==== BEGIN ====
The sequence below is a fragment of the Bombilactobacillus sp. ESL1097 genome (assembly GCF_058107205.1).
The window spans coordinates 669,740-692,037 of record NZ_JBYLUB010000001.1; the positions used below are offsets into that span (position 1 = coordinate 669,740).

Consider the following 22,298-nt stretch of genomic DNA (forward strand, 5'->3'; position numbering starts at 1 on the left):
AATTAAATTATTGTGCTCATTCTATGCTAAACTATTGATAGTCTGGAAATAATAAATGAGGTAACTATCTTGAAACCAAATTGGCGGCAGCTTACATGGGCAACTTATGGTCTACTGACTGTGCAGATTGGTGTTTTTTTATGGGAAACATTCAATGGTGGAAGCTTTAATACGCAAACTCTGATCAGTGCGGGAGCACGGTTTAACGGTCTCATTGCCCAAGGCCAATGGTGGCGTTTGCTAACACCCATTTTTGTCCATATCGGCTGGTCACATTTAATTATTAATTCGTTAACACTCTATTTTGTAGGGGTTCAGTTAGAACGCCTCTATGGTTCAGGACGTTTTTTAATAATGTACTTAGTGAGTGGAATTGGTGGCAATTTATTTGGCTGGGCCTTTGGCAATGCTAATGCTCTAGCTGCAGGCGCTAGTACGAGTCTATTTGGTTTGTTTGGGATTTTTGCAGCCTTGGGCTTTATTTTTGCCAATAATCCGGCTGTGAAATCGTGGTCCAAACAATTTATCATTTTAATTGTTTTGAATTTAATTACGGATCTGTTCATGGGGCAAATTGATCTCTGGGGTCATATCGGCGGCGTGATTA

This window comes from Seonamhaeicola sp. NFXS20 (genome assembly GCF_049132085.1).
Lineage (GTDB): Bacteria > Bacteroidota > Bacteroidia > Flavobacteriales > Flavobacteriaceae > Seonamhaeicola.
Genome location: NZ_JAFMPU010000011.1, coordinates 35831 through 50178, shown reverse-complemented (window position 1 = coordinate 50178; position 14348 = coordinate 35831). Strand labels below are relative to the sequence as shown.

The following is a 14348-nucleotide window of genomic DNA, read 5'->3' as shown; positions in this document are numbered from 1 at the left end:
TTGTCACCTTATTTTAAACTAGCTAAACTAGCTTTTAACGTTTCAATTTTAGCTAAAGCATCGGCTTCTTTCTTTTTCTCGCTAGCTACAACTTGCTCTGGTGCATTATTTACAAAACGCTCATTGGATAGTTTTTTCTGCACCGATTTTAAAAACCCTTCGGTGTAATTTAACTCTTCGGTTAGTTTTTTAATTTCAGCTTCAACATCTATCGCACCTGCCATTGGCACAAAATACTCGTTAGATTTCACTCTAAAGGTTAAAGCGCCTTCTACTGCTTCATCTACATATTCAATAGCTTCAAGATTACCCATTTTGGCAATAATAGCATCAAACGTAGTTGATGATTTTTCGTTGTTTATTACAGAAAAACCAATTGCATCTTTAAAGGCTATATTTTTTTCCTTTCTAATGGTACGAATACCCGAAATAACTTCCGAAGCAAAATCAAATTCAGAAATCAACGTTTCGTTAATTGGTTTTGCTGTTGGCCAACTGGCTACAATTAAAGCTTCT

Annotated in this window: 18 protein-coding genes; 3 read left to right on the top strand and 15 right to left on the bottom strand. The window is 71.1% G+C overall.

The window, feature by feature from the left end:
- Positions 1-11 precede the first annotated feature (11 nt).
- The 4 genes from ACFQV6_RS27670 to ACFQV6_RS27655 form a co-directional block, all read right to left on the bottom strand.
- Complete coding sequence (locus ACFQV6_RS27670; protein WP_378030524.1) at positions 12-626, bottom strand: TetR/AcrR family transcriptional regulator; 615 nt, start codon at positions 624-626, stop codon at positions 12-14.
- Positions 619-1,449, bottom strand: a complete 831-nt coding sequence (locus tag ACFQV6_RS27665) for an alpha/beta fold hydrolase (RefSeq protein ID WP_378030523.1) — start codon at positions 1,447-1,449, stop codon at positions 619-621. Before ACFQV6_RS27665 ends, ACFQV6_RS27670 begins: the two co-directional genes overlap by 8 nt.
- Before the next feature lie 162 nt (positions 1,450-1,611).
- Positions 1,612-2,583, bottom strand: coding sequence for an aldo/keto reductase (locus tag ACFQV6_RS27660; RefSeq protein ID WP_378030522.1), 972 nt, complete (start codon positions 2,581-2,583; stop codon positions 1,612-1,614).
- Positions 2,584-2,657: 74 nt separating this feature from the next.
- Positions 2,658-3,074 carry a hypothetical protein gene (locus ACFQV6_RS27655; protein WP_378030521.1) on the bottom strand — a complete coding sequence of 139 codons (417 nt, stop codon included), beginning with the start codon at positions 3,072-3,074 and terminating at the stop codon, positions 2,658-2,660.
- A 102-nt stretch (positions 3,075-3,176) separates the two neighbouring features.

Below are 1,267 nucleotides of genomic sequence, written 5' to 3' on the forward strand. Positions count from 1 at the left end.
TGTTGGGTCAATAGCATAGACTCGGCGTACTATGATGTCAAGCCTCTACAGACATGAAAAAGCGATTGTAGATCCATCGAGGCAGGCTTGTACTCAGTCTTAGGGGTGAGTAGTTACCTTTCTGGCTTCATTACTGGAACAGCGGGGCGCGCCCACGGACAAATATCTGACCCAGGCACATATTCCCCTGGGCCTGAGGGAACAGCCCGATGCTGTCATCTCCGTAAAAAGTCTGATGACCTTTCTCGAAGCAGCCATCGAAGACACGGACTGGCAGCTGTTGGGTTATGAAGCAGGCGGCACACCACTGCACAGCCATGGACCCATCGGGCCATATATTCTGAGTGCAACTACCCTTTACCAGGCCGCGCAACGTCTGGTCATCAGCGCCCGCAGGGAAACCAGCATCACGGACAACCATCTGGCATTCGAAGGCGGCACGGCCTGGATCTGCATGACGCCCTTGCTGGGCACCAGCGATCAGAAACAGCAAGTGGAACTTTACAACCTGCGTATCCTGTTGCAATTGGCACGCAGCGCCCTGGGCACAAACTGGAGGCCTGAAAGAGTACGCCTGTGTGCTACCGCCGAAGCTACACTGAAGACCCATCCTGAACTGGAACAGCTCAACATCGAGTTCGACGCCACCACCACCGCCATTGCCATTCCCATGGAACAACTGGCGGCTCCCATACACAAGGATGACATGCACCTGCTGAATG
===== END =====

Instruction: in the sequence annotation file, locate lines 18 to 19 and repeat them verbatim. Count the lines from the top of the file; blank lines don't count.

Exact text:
- Positions 2,584-2,657: 74 nt separating this feature from the next.
- Positions 2,658-3,074 carry a hypothetical protein gene (locus ACFQV6_RS27655; protein WP_378030521.1) on the bottom strand — a complete coding sequence of 139 codons (417 nt, stop codon included), beginning with the start codon at positions 3,072-3,074 and terminating at the stop codon, positions 2,658-2,660.